One evening last November, singer-songwriter Michael Mullinger played a short set at Servant Jazz Quarters in east London—a cool, poky, cupboard-under-the-stairs venue in cool, poky Dalston. There were a few people milling around in front of the stage and when the first song sparked into life, the floor filled up. The material, taken largely from Michael’s six-song “Rounds” EP, was fine-grained and plangent, melancholy but also in places jubilant. Nowhere more so than on the rousing title track, which boasts a chorus so infectious that the term “ear-worm” doesn’t begin to cover it. I still compile CDs for friends. I’m old-fashioned like that. I’ve made six or seven over the last few months and each one has had that song “Rounds” as its centrepiece. It’s the best song Michael has written to date, but the really exciting thing about it is that you sense there is even better to come. This is only the beginning.
The last time some of us had seen Michael play live was three years earlier at his first gig. Back then, Michael picked his way through songs from his self-recorded “Dirty Fingernails” EP including the achingly delicate “Lovely Boy” and a tender cover of Bob Marley’s “Mellow Mood.” It was just him and a clutch of fragile compositions.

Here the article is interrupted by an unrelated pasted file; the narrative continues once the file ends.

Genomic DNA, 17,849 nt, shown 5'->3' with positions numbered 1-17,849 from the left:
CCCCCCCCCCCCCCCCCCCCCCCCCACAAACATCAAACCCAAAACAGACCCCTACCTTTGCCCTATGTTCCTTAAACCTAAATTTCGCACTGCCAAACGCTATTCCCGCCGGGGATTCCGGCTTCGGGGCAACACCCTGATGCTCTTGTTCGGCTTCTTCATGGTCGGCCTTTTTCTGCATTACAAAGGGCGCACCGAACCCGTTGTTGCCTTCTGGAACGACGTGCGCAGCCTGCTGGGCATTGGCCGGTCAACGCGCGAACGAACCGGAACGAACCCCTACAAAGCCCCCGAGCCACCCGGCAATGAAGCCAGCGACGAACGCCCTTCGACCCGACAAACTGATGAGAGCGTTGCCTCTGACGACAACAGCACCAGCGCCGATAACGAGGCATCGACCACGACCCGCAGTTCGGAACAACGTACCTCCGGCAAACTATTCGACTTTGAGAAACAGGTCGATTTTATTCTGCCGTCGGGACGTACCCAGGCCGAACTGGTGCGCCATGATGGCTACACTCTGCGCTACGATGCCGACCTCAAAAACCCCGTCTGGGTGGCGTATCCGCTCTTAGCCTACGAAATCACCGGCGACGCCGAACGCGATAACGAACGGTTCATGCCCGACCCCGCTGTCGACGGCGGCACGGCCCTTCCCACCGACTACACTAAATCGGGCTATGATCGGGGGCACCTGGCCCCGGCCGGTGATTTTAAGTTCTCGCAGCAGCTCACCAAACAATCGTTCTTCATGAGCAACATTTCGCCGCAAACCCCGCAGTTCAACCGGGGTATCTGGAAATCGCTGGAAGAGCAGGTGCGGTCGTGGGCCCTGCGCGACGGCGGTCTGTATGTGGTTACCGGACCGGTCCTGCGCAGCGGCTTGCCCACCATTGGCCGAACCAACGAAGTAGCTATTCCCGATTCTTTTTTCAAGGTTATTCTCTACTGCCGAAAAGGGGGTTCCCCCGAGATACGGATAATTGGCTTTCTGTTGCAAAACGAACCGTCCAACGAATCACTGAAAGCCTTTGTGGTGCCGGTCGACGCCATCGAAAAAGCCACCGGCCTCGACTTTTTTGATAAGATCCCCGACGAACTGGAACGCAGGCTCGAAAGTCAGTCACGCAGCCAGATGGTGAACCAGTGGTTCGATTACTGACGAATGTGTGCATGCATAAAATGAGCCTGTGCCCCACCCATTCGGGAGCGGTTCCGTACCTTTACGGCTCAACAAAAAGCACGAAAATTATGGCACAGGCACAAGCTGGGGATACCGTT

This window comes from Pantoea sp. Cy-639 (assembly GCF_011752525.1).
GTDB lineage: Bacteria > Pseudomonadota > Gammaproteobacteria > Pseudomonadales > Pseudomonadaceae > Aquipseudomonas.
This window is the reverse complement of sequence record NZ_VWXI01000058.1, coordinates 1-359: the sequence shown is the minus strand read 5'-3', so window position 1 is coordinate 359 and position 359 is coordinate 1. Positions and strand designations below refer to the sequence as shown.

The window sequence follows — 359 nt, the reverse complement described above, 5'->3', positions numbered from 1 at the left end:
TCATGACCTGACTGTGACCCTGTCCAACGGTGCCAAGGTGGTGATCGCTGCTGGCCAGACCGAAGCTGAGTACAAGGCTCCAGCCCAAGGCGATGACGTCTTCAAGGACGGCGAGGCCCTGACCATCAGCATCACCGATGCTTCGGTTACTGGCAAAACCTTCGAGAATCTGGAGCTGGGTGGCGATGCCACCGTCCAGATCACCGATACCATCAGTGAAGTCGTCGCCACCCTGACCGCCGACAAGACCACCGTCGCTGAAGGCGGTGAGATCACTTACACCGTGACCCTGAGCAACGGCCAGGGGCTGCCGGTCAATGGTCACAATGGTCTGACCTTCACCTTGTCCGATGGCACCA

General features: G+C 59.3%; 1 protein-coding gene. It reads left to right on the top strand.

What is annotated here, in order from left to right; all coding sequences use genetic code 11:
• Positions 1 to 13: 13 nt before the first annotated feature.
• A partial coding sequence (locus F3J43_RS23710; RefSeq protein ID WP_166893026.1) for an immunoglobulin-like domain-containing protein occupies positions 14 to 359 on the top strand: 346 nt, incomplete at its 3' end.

The difference in sound and poise and purposefulness these days is incalculable. Backed at the Dalston show by a family trio of Brendan, Katherine & Jennifer O’Neill, there was a muscularity to the sound. The beauty was still there but the songwriting and the band’s tight, surging playing set it in a fresh context. Michael has been gigging regularly on London’s acoustic circuit ever since that debut, with breaks for rejuvenating bouts of recording which have taken his sound in new and sophisticated directions.
A few years ago he met veteran drummer Brendan O’Neill (Nine Below Zero, ex-Rory Gallagher) the pair set out to capture the mood and feeling evoked in Michael’s work and increase the depth of the songs by adding further instrumentation.
“Working with other people to develop songs was new to me but really rewarding especially with someone who had so much experience,” notes Michael. “One day I spotted a Chinese gong that Brendan had bought in the 1970s off of some other drummer. I wanted to put it in and it just clicked into what we were doing. Self recording was a steep learning curve but I enjoyed the challenge.”
The next step was to take it to Kenny Jones at Alchemy Studios London to be mixed and then on to the renowned Metropolis mastering studio in London. The result, the “Rounds” EP, was released in late July 2013. It displays an array of influences, from Van Morrison, Joni Mitchell, Bob Dylan, John Martyn and Fleetwood Mac to Jeff Buckley, Elliott Smith, Jose Gonzalez and Grizzly Bear. Michael studied the style and craftsmanship of Bert Jansch, Davey Graham and Nick Drake but it was while listening to Jimi Hendrix that he had first appreciated the sounds and shapes that could spring from his guitar and such is the recording.
The “Rounds” EP is only the first fruits of that process to be made widely available. From the reflective opener “Playing the Clown” (“Nothing but dust in my pocket…”) to the ebbing “Peppermint Bay” and the multi-layered “My Right”, the EP is both an accomplished work in its own right and an auspicious sign of things to come.
Ryan Gilbey. (New Statesman / The Guardian)